July has been a challenging month for the diversified global investor. While the US earnings continued to beat estimates and justify sky-high valuations (for now), fault lines started to appear in markets elsewhere, particularly in Asia. The pandemic started raging in the populous (but lesser vaccinated) countries of South East Asia once again - Indonesia and Thailand were the worst hit. Even China saw the Delta variant spreading and had to shut down intercity travel across multiple regions - calling into question the efficacy of its vaccines overall. And on the flip side, Pfizer and Moderna declared stellar results and reported efficacy at 93% six months after the second dose - which continued to fuel their rally. The WHO got involved in the debate around booster shots for the immune-compromised part of the population in developed nations as well - saying at least 10% of all (less fortunate) nations should be vaccinated beforehand.
The biggest waves for the month undoubtedly came from the Communist Party which looked set to kick its regulatory arm into overdrive. It has so far taken aim at the most socially integrated aspects of its economy with the stated aim of more inclusive development, another expression of 'Capitalism, with Chinese characteristics. The Mainland's equity market and HK's index were down over 8% on the month as the online tutoring sector and the bigger Tech names - Tencent, Alibaba, and Meituan in particular, were made subject to increasingly stringent criteria regarding data sharing and employee benefits. This caused a minor rush for the exits across other sectors too, including the highly leveraged real estate sector, but there does appear to become stability coming back into the broader market now.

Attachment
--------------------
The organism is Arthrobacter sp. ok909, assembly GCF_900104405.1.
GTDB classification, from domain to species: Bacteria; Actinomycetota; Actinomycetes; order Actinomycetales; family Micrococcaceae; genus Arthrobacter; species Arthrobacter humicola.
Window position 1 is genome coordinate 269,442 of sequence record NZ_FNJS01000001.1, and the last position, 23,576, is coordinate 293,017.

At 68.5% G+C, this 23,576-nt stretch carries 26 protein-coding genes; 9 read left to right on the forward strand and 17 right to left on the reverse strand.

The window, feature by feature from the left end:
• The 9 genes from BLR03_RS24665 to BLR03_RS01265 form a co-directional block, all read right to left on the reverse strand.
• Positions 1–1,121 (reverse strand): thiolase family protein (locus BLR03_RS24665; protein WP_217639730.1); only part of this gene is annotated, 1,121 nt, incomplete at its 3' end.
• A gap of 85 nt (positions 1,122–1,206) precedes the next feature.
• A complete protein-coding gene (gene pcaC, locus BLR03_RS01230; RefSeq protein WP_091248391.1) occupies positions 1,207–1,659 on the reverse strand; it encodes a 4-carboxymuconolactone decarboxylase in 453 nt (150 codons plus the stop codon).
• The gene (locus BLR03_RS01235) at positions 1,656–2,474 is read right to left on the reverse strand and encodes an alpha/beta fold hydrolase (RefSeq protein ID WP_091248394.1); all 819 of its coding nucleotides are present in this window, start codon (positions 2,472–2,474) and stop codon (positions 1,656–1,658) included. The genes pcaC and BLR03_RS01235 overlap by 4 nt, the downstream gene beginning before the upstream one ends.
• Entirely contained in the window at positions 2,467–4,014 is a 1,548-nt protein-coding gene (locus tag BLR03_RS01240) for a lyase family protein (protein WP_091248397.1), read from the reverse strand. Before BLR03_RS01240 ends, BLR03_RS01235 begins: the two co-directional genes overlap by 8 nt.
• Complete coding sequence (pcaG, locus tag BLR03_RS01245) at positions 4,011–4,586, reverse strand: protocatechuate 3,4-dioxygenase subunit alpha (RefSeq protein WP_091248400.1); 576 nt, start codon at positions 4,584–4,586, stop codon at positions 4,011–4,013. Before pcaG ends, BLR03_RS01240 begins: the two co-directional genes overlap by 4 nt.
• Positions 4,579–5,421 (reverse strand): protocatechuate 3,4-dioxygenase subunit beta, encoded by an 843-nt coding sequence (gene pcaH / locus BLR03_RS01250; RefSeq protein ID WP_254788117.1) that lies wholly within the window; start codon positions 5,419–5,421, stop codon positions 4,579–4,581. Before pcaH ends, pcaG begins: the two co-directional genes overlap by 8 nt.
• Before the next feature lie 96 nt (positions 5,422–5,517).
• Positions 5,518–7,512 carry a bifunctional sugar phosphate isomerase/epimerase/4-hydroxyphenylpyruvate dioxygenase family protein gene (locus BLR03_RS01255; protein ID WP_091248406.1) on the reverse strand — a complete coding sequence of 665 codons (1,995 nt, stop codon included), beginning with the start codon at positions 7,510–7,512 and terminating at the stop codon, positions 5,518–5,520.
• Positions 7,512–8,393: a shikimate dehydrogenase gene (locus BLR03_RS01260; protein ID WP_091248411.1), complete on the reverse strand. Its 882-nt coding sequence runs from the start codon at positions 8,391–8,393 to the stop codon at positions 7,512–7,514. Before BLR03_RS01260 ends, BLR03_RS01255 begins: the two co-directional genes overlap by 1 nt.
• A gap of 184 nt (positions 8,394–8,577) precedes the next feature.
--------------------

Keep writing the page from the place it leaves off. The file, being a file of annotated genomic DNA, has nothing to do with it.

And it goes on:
The US Dollar and Crude were both down only half a percentage point for the month despite the swings they exhibited. Crypto recovered from the fall in the earlier quarter to post strong returns (Bitcoin's 21% outpaced Ethereum's 14% for a change). Gold gained too with real yields not showing any overt signs of breaking higher, Copper was bid but Iron Ore continued its slide lower. Yields were lower almost everywhere in the world, and the US yield curve was little changed for the month as market-based expectations of inflation rose. With the Fed poised to start tapering asset purchases in the coming months amid a strong labor market, asset prices are set to trend higher as long as the underlying data holds up.
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August 17, 2021
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